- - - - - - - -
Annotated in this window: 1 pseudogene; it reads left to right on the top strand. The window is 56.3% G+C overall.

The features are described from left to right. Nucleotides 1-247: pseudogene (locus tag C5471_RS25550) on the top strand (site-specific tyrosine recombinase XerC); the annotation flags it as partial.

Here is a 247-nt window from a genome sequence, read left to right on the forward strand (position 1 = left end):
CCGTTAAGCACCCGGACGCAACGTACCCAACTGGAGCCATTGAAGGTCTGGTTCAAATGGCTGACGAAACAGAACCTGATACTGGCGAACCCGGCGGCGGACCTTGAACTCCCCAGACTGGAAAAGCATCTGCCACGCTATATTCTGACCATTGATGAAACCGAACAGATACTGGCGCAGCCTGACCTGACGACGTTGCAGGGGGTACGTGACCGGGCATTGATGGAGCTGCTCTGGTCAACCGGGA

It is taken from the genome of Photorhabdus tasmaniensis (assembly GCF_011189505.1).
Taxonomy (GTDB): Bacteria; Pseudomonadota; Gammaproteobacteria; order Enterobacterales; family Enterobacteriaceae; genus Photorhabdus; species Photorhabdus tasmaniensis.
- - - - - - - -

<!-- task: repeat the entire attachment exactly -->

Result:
Annotated in this window: 1 pseudogene; it reads left to right on the top strand. The window is 56.3% G+C overall.

The features are described from left to right. Nucleotides 1-247: pseudogene (locus tag C5471_RS25550) on the top strand (site-specific tyrosine recombinase XerC); the annotation flags it as partial.

Here is a 247-nt window from a genome sequence, read left to right on the forward strand (position 1 = left end):
CCGTTAAGCACCCGGACGCAACGTACCCAACTGGAGCCATTGAAGGTCTGGTTCAAATGGCTGACGAAACAGAACCTGATACTGGCGAACCCGGCGGCGGACCTTGAACTCCCCAGACTGGAAAAGCATCTGCCACGCTATATTCTGACCATTGATGAAACCGAACAGATACTGGCGCAGCCTGACCTGACGACGTTGCAGGGGGTACGTGACCGGGCATTGATGGAGCTGCTCTGGTCAACCGGGA

It is taken from the genome of Photorhabdus tasmaniensis (assembly GCF_011189505.1).
Taxonomy (GTDB): Bacteria; Pseudomonadota; Gammaproteobacteria; order Enterobacterales; family Enterobacteriaceae; genus Photorhabdus; species Photorhabdus tasmaniensis.